Charmaine: That’s key. Now more than ever, sponsors, if we think about what’s going on in the world right now, sponsors, the events they used to get return on investment from like sports events, galas, concerts, they are not able to do that. Some of them have reallocated the money into keeping their businesses alive. Others have to reallocate it into other projects. The fall is a good time to talk to sponsors because many of them are doing their calendar planning for April 1, so you hit two budget cycles. Things often slow down in their world a little bit in November and December. Today, I’m sending out a lot of LinkedIn messages to hop on calls with people over the next three weeks because I want to get things moving before they get busy when they come back.
One thing I was thinking about while you were talking is sponsorship is like a puzzle. There is a tendency for many nonprofits and service clubs and charities to go to the sponsor when the puzzle is 97% done and there is three or four pieces missing. We have this whole puzzle completed, but we only have room for you to be here, here, or here. That often results in a no. If you can go to a sponsor instead and say, “Here’s what we’re working on. Here are the pieces we know for certain. Here are the areas we’ve made commitments to already. We want to create a bigger impact,” you’re going to them with a puzzle that isn’t fully completed, and there are lots of ways for them to say, “I wonder how if we did this,” or they might say, “Hmm, we might have dollars in our other pocket of funding to bring in this.”
I will give you an example. We hosted a huge community conference that started out as three hours and ended up being three days. I don’t know how that happened. But I was on the committee so I will take responsibility.
We had sponsors who came in as cash sponsors. Because we knew what all our needs were and opened up the conversation to ask, “How else can we better support you as a sponsor?” one of the sponsors said, “It’s important for us to have employee engagement. We have a retention issue at our company. If our employees were engaged in the projects we fund and support through sponsorship, this might make them feel a bigger part of the company.” I said, “Wow, we have incredible opportunities to engage your employees.” What ended up happening is they gave us 25 employees for three days to come to the event, help people park their cars, man the reception table, be greeters and runners. That saved us finding 25 volunteers for three full days.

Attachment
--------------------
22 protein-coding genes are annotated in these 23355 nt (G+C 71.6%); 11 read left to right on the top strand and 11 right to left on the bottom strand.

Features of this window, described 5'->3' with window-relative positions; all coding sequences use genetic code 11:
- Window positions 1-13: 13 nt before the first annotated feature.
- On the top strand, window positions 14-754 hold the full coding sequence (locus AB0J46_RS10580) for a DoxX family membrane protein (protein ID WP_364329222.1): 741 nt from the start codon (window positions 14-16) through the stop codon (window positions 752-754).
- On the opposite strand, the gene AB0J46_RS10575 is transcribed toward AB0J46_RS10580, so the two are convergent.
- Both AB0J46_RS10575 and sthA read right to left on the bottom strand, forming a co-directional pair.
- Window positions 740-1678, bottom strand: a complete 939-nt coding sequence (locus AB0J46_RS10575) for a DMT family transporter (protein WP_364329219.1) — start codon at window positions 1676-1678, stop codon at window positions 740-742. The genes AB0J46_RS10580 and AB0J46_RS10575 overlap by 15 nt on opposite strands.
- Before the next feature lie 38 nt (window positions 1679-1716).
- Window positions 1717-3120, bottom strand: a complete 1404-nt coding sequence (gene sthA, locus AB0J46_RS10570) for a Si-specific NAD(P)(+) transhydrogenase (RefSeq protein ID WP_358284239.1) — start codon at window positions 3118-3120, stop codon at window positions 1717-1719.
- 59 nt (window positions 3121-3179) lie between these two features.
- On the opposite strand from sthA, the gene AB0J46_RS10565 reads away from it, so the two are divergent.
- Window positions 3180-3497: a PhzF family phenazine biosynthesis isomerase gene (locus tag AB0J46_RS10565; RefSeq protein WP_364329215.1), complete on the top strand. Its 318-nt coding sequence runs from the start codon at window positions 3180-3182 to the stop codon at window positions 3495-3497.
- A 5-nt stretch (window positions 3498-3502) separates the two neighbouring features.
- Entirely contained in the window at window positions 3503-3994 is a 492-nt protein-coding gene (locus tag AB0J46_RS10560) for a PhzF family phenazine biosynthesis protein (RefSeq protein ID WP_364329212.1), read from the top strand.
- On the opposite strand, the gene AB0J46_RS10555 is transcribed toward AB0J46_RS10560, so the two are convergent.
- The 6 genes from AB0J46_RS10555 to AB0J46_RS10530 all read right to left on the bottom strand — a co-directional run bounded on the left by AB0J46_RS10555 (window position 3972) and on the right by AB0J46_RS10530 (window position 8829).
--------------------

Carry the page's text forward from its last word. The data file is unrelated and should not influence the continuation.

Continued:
The same sponsor also said, “What about if we in-kind lent our communications and public relations team to the project? We could write all your press releases. We will leverage our media contacts to get media there for you. We will arrange for media with the speakers. We can also design the posters and print them at our own in-house print shop. Do you need mail-outs? We could slip in card mailouts when we send out our monthly mail.” This sponsorship that was $25,000 cash turned into a $75,000 arrangement because of what else they brought to the table in-kind. Look at how committed they were to the event. They had their staff there, their employees’ partners and families.
Hugh: Those results happened through conversations and exploring possibilities. How do you raise awareness for the brand? I know people watch NASCAR races and count how many times Coca-Cola appears. Some metrics of eyeballs. What you’re talking about is how to create leads, quantifiable results. People go and buy their product. Sponsorships are not just for nonprofits.
Charmaine: My company has a lot of sponsorship. You have sponsorship as well in your foundation.
Hugh: There is a combination of cash and in-kind, which really helps both of us. That happens through exploring opportunities to further the combination of brands. I have worked for 10 years creating a solid brand. I haven’t even been on this journey, but I will be dialing you up to help leverage the brand with our audience to up the game we have.
You talked about your letter. I wish I could have seen your red face when you realized that. Let’s do a contrast. What are some really bad things besides that that nonprofit leaders do? You mentioned LinkedIn. So many people say, “I can help you with your SEO.” I already get 14,000 visitors. How many more do I need?
Charmaine: You don’t actually know anything about me and you tried to sell me.
Hugh: I don’t want that.
Charmaine: What if you’re not a fit with that company? What if there’s no value alignment?
Hugh: Give me a contrast. What are the worst things people do? Are there a couple things that really sizzle, bad and good?